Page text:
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Day 4 "What was the most disheartening thing a doctor has told you about your symptoms?

Discussion in 'Structured Educational Program' started by caninesense, May 1, 2015.

  1. caninesense

    caninesense New Member

    Some 15 years or so ago, a distinguished orthopedic surgeon examined me, looked at my MRI's and told me I would never be out of pain. Luckily, I was not a surgical candidate. The well intended doctor simply advised that I learn to live with the pain. It was devastating. I was a young mother and had a promising career as a museum curator. Living with intractable pain was never an option.
    After coming to so many other medical dead ends, I finally found a chronic pain specialist who suggested I learn about Dr. Sarno's work. That was a year ago. I am SLOWLY unlearning my pain. Parts of it I developed as a child. I now realize that allopathic medicine will not provide a solution for me. Working through TMS programs such as this one give me the structure I need to carry on.
     
  2. Walt Oleksy

    Walt Oleksy Beloved Grand Eagle

    Hi, caninesense.

    You are right-on with your thinking. TMS healing is the answer.
    That doctor ought to take a course in bedside manner. It is wrong for anyone, much less a doctor,
    to tell someone they will always suffer pain.

    You know that you have some repressed emotions from childhood. Journal about that and it can lead you to
    self-discovery and healing, as it did for me. It went back to when I was seven and my parents divorced.
    It left me with feelings of abandonment and insecurity. I journaled and discovered that they had TMS too,
    although none of us knew what it was called at the time. I was able to understand them better
    and forgive them. Forgiving ended my back pain.

    We are all here to help each other. Keep posting about your progress.
    It will take 100 percent belief in TMS to heal.

    Meanwhile, practice deep breathing and meditation. Some great free videos on that at Youtube.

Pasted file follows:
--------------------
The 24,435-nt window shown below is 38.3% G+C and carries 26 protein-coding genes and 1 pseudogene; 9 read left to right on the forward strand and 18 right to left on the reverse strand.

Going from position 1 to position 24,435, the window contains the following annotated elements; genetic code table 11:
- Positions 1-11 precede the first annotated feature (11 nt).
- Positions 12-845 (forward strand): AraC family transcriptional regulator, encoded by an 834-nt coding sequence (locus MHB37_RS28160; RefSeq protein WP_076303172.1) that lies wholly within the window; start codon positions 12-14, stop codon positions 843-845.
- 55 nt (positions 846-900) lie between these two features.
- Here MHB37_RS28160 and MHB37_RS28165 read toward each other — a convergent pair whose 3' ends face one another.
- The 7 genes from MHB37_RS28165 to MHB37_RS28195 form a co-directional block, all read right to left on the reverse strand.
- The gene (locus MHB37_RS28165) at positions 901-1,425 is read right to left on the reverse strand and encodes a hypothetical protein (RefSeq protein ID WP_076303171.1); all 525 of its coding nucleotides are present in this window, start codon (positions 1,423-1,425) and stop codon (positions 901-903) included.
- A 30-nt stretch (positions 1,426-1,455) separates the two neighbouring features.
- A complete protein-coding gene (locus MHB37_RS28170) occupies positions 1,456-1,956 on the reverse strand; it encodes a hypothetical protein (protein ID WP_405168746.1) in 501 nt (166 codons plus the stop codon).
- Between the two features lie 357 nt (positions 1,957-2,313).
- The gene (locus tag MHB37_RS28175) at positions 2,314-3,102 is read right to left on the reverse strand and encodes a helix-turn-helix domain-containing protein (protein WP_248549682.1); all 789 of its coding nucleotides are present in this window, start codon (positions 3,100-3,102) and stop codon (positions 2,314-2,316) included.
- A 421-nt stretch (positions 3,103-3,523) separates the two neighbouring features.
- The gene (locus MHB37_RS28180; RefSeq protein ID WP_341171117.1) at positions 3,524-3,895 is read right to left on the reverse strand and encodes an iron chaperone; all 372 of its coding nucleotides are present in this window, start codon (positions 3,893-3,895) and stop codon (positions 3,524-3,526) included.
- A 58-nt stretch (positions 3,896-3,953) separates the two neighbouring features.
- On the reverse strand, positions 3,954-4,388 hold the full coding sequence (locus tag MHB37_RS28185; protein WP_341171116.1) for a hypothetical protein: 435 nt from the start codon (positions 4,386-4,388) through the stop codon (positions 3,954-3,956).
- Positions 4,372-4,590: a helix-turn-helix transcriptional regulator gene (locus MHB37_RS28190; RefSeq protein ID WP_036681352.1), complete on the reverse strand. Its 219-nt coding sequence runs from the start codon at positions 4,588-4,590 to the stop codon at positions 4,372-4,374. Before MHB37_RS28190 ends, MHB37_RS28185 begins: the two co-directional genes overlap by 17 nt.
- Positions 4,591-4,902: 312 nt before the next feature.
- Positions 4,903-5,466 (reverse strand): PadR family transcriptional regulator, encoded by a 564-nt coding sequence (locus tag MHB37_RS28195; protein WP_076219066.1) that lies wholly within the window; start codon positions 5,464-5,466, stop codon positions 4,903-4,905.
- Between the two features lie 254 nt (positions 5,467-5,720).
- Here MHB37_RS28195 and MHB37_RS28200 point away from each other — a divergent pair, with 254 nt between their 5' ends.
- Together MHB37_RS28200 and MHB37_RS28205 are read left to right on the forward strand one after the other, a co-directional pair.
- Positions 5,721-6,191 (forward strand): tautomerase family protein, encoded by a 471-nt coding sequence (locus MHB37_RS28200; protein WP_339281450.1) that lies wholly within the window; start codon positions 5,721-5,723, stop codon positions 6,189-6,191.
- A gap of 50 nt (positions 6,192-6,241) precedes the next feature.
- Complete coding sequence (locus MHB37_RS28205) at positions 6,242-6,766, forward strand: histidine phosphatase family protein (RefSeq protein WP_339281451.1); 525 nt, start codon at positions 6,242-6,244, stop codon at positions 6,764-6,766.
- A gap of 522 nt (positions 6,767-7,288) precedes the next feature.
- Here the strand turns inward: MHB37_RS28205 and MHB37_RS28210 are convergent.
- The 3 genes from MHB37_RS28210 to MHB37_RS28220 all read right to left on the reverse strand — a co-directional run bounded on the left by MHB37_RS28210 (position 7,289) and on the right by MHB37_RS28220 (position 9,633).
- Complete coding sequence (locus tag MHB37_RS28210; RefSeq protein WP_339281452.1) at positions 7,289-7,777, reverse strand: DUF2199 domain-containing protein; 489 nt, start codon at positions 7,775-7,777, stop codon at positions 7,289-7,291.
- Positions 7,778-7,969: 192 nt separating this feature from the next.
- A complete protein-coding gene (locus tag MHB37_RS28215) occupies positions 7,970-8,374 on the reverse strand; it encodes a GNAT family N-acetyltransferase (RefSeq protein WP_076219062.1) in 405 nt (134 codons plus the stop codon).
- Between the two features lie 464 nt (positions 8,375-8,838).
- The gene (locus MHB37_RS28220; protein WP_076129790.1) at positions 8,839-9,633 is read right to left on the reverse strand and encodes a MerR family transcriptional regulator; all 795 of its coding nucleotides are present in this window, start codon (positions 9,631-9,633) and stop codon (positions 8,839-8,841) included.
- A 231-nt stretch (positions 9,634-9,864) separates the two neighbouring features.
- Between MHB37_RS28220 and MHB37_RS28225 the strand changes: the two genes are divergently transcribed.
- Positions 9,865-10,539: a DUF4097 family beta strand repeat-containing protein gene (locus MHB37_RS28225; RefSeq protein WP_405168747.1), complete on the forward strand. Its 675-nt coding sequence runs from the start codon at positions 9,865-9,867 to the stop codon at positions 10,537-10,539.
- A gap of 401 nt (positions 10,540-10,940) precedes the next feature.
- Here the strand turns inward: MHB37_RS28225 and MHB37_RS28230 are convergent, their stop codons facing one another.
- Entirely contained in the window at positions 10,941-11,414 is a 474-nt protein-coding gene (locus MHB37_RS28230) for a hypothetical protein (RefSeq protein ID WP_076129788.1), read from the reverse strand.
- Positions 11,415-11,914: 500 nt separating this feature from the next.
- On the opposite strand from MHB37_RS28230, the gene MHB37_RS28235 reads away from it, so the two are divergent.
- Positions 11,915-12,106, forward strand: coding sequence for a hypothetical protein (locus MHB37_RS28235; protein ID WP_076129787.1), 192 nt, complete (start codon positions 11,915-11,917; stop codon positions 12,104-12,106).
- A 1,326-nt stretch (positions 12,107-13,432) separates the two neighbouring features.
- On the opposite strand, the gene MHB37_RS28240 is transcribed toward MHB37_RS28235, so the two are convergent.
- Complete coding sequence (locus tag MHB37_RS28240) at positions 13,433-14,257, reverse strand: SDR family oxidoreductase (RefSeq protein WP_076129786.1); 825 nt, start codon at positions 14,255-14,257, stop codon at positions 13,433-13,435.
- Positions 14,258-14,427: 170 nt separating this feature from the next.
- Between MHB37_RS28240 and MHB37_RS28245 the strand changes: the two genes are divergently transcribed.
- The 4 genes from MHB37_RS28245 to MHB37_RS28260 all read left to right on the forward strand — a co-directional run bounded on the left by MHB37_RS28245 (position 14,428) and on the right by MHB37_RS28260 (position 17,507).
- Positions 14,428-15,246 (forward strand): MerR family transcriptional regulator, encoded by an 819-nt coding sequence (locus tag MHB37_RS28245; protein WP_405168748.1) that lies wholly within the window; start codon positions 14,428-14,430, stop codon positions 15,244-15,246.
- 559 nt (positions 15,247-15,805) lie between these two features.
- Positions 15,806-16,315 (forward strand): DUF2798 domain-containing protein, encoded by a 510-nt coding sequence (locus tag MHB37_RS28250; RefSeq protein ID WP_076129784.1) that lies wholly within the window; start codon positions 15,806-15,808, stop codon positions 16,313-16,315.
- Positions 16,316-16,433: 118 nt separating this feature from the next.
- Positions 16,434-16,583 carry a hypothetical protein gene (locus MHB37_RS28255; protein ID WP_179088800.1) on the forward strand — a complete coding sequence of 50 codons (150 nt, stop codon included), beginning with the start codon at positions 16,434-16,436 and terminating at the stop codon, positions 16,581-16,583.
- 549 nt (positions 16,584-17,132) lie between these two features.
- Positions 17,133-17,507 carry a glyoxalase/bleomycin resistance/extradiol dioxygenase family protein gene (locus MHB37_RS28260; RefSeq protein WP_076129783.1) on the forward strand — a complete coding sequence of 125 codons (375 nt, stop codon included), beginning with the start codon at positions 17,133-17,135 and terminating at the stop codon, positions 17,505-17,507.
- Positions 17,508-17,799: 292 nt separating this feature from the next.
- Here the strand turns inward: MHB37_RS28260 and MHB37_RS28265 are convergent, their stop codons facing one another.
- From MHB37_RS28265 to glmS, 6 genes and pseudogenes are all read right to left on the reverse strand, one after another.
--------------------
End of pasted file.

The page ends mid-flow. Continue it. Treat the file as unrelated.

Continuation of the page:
Also relaxation videos.

    Try to enjoy yourself and say or think a positive mantra such as: I am feeling great. I am a happy camper!
     
  3. Fifi

    Fifi New Member

    Before I was diagnosed with Fibro, one Doctor told me I probably had it but they were not going to diagnose it. I guess they were scared I was going to come after them for financial support from Govt, which I never did. And when I transferred to another doctor, my papers from still another doctor unequivocally read that I was crazy and that I never should have remarried. That was a good one. She had issues with her own divorce. Everybody has their own issues. Made me laugh. The same doctor said I had a crooked back and had sent me for massage therapy where I was told I had a hypertrophic back. I just added it to the list.
     
  4. Fifi

    Fifi New Member

    Oops forgot to say that Doctor who diagnosed me with Fibro said I would never get better. Only in my darkest moments have I ever thought this was true. The most damage that was done was when I was a new convert to Christianity and members of the church said my emotional pain was a gift from God and that I was experiencing other peoples pain. I wouldnt believe that the God who I believed in would give me such a Gift and not show me how to cope with it. Very confusing.
     
  5. Walt Oleksy

    Walt Oleksy Beloved Grand Eagle

    Hi, Fifi. I hope you can forget what those Christians told you. No one knows why bad things happen to good people.
    Only God knows. All we can do is trust that he loves us and whatever happens to us is part of his plan for us.